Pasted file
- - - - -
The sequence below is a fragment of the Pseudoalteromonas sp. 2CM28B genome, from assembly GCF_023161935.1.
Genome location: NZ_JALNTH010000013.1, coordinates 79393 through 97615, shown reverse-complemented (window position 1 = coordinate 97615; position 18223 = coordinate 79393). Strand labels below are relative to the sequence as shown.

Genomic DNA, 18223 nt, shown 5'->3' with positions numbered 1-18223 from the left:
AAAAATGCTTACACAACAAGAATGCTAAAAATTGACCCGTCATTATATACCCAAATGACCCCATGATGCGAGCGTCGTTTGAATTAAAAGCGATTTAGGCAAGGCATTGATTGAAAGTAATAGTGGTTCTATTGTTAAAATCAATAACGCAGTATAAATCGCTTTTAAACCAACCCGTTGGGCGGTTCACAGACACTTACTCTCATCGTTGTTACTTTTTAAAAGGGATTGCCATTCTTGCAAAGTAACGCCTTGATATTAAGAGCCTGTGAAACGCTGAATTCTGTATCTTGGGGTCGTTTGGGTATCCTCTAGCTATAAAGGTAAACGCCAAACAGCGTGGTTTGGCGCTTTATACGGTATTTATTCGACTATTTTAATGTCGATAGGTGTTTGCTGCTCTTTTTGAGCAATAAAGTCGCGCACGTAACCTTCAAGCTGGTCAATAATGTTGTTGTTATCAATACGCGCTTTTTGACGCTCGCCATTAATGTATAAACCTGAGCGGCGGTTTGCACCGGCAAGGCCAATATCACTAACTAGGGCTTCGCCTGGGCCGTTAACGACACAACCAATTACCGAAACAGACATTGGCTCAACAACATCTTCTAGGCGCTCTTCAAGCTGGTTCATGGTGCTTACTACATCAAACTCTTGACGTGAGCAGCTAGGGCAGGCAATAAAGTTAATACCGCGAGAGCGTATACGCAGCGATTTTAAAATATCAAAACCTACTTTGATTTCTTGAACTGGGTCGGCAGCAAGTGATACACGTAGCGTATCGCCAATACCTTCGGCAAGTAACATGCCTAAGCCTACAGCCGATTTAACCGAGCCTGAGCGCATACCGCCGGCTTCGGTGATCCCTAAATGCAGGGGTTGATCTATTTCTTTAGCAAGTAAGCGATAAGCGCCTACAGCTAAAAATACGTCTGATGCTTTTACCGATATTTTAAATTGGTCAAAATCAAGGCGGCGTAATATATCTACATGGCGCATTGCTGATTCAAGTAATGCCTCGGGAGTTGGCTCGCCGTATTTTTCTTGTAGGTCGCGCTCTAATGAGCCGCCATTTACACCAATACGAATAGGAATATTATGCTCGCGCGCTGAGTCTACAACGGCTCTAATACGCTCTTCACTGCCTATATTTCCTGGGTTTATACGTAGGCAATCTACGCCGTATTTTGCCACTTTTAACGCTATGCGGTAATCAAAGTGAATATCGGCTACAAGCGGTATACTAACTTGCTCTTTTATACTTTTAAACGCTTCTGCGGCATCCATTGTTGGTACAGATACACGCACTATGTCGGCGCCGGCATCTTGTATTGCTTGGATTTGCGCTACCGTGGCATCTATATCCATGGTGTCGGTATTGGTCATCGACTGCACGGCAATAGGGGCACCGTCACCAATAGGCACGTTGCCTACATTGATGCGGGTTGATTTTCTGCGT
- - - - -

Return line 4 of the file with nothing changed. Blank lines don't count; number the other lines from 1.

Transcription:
AAAAATGCTTACACAACAAGAATGCTAAAAATTGACCCGTCATTATATACCCAAATGACCCCATGATGCGAGCGTCGTTTGAATTAAAAGCGATTTAGGCAAGGCATTGATTGAAAGTAATAGTGGTTCTATTGTTAAAATCAATAACGCAGTATAAATCGCTTTTAAACCAACCCGTTGGGCGGTTCACAGACACTTACTCTCATCGTTGTTACTTTTTAAAAGGGATTGCCATTCTTGCAAAGTAACGCCTTGATATTAAGAGCCTGTGAAACGCTGAATTCTGTATCTTGGGGTCGTTTGGGTATCCTCTAGCTATAAAGGTAAACGCCAAACAGCGTGGTTTGGCGCTTTATACGGTATTTATTCGACTATTTTAATGTCGATAGGTGTTTGCTGCTCTTTTTGAGCAATAAAGTCGCGCACGTAACCTTCAAGCTGGTCAATAATGTTGTTGTTATCAATACGCGCTTTTTGACGCTCGCCATTAATGTATAAACCTGAGCGGCGGTTTGCACCGGCAAGGCCAATATCACTAACTAGGGCTTCGCCTGGGCCGTTAACGACACAACCAATTACCGAAACAGACATTGGCTCAACAACATCTTCTAGGCGCTCTTCAAGCTGGTTCATGGTGCTTACTACATCAAACTCTTGACGTGAGCAGCTAGGGCAGGCAATAAAGTTAATACCGCGAGAGCGTATACGCAGCGATTTTAAAATATCAAAACCTACTTTGATTTCTTGAACTGGGTCGGCAGCAAGTGATACACGTAGCGTATCGCCAATACCTTCGGCAAGTAACATGCCTAAGCCTACAGCCGATTTAACCGAGCCTGAGCGCATACCGCCGGCTTCGGTGATCCCTAAATGCAGGGGTTGATCTATTTCTTTAGCAAGTAAGCGATAAGCGCCTACAGCTAAAAATACGTCTGATGCTTTTACCGATATTTTAAATTGGTCAAAATCAAGGCGGCGTAATATATCTACATGGCGCATTGCTGATTCAAGTAATGCCTCGGGAGTTGGCTCGCCGTATTTTTCTTGTAGGTCGCGCTCTAATGAGCCGCCATTTACACCAATACGAATAGGAATATTATGCTCGCGCGCTGAGTCTACAACGGCTCTAATACGCTCTTCACTGCCTATATTTCCTGGGTTTATACGTAGGCAATCTACGCCGTATTTTGCCACTTTTAACGCTATGCGGTAATCAAAGTGAATATCGGCTACAAGCGGTATACTAACTTGCTCTTTTATACTTTTAAACGCTTCTGCGGCATCCATTGTTGGTACAGATACACGCACTATGTCGGCGCCGGCATCTTGTATTGCTTGGATTTGCGCTACCGTGGCATCTATATCCATGGTGTCGGTATTGGTCATCGACTGCACGGCAATAGGGGCACCGTCACCAATAGGCACGTTGCCTACATTGATGCGGGTTGATTTTCTGCGT